• Reduce bugs and maintenance cost
  • Avoid waste
  • Increase effective communication
  • Improve team morale

In general, each goal you add makes the overall success harder to achieve.  Many of the reasons Agile Development is so effective is that the goals above do not increase the difficulty exponentially.  Instead, effectively implementing prescribed practices can make these goals happen at the same time.


This may seem obvious at first, but the biggest hurdle I see to true adoption of an Agile Development process is the hesitation to change. Many times I hear, “We do want to be agile as long as we can keep doing what we’ve been doing.” If what you have been doing works and achieves your goal, then you don’t really need to change. One helpful approach is to identify what parts of your current process are hindering you from achieving your goals. For instance you may be taking 20% of your development cycle time to produce documentation that hardly anyone ever reads. Good documentation is essential to project success, but often times it is produced in a way that makes it too costly to maintain and out-of-date documentation is a negative not a positive. Taking a close look at whether a seemingly wasteful part of your process can be improved or removed takes time and effort, but you must be willing to make changes to improve.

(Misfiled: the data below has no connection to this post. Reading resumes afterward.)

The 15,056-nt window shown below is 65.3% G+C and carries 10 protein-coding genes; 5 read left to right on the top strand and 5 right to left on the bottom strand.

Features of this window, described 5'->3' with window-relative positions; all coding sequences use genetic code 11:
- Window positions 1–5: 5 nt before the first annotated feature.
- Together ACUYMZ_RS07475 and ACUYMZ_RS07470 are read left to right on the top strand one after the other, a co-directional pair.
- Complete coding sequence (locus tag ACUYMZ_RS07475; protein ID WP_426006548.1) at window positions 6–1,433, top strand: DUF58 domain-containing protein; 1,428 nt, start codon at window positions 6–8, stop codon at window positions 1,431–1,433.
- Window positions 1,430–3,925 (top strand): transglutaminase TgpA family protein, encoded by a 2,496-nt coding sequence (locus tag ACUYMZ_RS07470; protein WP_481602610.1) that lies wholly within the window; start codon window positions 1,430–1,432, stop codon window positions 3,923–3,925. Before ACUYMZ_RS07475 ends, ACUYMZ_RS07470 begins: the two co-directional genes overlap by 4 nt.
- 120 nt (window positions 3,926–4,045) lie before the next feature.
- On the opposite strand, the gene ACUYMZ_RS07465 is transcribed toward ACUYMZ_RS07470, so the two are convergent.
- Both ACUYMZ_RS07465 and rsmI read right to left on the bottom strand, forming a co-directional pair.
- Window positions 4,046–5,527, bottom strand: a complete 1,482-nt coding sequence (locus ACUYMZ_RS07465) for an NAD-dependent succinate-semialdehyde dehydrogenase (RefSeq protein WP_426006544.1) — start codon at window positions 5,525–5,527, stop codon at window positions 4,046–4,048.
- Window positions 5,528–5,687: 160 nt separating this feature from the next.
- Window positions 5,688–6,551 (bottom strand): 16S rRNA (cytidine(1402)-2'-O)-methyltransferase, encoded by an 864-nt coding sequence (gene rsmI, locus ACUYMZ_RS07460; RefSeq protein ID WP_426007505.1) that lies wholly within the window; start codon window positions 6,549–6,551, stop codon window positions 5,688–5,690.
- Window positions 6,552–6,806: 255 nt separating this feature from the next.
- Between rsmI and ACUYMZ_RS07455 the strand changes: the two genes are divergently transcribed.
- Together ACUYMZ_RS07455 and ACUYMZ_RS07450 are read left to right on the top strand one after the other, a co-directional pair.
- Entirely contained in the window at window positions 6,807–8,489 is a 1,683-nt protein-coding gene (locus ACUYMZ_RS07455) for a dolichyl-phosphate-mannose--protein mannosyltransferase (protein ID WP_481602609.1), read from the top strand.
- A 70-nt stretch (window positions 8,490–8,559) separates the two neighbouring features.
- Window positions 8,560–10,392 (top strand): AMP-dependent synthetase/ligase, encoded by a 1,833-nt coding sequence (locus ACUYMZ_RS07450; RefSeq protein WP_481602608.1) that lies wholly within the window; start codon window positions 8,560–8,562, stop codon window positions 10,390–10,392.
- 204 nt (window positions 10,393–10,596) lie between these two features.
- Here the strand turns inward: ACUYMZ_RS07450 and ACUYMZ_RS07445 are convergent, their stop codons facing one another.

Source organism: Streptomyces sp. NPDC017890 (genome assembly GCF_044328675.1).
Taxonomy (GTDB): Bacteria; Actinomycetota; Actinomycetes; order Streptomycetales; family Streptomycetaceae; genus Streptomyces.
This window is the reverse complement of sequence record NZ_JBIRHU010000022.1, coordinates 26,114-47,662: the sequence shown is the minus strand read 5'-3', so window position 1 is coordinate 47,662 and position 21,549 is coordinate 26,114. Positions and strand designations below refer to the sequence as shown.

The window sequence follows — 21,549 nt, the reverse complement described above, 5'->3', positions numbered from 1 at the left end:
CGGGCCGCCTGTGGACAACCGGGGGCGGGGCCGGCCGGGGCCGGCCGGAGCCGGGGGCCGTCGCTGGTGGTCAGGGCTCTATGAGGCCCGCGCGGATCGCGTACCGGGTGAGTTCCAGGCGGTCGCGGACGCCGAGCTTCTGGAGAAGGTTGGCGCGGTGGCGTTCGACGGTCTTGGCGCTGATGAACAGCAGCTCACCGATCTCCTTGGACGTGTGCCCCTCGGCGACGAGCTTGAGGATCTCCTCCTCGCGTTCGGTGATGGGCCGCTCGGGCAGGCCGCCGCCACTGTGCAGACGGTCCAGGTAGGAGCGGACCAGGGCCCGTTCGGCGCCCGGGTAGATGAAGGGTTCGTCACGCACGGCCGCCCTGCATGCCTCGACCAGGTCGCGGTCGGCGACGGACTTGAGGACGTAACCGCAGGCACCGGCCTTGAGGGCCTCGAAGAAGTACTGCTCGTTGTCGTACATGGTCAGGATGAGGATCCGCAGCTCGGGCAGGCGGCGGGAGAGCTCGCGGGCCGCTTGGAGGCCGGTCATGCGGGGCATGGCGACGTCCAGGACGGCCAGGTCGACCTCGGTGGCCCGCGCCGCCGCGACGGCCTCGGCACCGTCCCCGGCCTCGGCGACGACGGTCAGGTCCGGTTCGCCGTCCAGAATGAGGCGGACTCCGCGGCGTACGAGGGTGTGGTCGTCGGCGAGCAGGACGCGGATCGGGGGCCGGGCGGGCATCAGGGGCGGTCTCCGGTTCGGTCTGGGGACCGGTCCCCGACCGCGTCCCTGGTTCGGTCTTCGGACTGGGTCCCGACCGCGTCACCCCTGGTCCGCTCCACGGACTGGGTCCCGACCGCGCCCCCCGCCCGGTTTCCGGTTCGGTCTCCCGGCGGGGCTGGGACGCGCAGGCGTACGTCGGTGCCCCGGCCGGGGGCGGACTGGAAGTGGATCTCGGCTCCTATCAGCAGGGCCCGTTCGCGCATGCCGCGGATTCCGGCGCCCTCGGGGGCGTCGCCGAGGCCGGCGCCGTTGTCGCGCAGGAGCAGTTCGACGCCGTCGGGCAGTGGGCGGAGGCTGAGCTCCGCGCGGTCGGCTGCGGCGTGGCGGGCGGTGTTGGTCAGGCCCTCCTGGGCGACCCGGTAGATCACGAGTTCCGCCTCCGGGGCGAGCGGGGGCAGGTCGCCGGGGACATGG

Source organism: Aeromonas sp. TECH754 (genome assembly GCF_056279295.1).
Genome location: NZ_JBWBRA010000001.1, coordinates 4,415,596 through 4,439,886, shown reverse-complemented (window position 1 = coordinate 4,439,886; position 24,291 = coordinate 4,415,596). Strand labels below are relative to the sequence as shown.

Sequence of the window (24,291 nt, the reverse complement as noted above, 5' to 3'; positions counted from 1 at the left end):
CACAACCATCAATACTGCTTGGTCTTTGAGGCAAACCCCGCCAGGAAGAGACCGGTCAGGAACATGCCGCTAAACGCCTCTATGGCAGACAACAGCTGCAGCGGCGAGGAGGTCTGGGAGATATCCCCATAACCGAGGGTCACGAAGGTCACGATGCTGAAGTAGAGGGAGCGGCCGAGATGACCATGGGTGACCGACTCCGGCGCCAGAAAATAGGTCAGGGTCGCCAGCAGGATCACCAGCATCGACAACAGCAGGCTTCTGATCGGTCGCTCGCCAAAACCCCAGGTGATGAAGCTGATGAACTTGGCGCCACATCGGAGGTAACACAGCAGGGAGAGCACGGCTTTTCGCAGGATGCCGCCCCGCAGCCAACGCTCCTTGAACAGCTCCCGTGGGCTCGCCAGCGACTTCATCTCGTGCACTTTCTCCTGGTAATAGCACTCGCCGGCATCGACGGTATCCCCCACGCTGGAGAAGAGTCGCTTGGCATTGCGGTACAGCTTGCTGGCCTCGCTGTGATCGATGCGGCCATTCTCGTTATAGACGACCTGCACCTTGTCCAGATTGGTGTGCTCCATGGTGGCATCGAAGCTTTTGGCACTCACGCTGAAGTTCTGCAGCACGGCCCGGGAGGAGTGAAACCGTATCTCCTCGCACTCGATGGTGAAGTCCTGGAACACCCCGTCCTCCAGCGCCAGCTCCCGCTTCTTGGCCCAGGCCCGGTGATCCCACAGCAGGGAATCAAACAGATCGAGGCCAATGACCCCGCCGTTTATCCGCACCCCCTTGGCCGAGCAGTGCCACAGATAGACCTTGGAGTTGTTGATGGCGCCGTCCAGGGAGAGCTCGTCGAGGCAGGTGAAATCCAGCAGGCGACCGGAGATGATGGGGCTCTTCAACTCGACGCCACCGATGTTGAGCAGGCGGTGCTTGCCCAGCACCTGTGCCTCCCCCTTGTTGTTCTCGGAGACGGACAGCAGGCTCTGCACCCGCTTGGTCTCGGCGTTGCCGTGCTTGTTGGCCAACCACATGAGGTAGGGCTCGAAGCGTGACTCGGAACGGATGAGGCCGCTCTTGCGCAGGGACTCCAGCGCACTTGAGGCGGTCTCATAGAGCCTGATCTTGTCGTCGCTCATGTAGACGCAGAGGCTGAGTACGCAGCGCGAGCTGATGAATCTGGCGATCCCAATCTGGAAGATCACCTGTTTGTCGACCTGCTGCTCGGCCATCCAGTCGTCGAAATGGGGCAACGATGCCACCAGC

Who in your organization wants to adopt Agile?  Is it top-down where a VP is astute enough to know that it is best for the organization and therefore they dictate that you will be Agile? Is it a grass roots effort where a few developers really want to try it out and to show proof that it is the answer? Is there an outside influence like a consultant who is trying to provide value to their client organization?  (This is, of course, my favorite scenario). Regardless of where it starts, the most difficult challenge will be trying to implement an Agile approach in just one part of your organization.